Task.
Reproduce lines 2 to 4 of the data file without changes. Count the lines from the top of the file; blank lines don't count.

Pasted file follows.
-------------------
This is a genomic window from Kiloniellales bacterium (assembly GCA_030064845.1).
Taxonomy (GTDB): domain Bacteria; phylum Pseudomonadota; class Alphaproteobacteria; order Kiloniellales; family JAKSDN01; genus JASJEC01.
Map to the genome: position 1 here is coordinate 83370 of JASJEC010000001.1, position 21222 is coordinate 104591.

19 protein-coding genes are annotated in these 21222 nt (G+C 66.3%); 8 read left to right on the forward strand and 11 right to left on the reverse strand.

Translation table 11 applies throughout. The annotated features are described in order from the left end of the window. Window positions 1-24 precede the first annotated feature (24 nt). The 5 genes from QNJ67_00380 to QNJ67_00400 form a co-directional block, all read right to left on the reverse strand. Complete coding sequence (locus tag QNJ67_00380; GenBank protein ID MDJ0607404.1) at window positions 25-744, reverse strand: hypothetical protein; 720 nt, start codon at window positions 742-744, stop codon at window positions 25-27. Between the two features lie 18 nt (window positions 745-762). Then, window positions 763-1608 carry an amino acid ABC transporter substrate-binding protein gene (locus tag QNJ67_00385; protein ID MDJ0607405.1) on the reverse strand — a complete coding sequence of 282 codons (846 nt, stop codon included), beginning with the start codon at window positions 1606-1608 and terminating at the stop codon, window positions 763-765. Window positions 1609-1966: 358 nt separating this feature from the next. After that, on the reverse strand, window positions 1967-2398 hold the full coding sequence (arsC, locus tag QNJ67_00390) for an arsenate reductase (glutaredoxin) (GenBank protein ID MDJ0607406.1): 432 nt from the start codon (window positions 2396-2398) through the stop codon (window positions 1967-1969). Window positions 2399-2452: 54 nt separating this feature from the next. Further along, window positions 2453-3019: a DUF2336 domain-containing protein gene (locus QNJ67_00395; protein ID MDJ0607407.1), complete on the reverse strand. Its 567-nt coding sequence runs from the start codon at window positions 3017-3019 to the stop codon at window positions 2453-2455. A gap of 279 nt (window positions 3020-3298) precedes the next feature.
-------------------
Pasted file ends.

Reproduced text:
Taxonomy (GTDB): domain Bacteria; phylum Pseudomonadota; class Alphaproteobacteria; order Kiloniellales; family JAKSDN01; genus JASJEC01.
Map to the genome: position 1 here is coordinate 83370 of JASJEC010000001.1, position 21222 is coordinate 104591.

19 protein-coding genes are annotated in these 21222 nt (G+C 66.3%); 8 read left to right on the forward strand and 11 right to left on the reverse strand.